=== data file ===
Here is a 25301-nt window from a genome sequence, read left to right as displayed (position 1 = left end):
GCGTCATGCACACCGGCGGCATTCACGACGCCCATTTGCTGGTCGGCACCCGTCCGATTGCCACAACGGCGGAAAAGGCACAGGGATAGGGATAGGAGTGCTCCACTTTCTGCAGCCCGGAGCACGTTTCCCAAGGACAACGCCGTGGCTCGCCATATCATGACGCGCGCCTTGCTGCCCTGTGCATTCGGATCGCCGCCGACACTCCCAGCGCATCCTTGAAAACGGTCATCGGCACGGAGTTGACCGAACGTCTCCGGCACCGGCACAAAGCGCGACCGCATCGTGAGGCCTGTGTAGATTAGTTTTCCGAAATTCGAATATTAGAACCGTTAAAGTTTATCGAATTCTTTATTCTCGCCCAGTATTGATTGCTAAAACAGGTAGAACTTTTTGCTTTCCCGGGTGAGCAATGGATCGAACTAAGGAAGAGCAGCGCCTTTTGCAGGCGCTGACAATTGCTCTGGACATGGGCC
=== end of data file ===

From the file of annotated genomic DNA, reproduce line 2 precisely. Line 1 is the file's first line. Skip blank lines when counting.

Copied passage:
GCGTCATGCACACCGGCGGCATTCACGACGCCCATTTGCTGGTCGGCACCCGTCCGATTGCCACAACGGCGGAAAAGGCACAGGGATAGGGATAGGAGTGCTCCACTTTCTGCAGCCCGGAGCACGTTTCCCAAGGACAACGCCGTGGCTCGCCATATCATGACGCGCGCCTTGCTGCCCTGTGCATTCGGATCGCCGCCGACACTCCCAGCGCATCCTTGAAAACGGTCATCGGCACGGAGTTGACCGAACGTCTCCGGCACCGGCACAAAGCGCGACCGCATCGTGAGGCCTGTGTAGATTAGTTTTCCGAAATTCGAATATTAGAACCGTTAAAGTTTATCGAATTCTTTATTCTCGCCCAGTATTGATTGCTAAAACAGGTAGAACTTTTTGCTTTCCCGGGTGAGCAATGGATCGAACTAAGGAAGAGCAGCGCCTTTTGCAGGCGCTGACAATTGCTCTGGACATGGGCC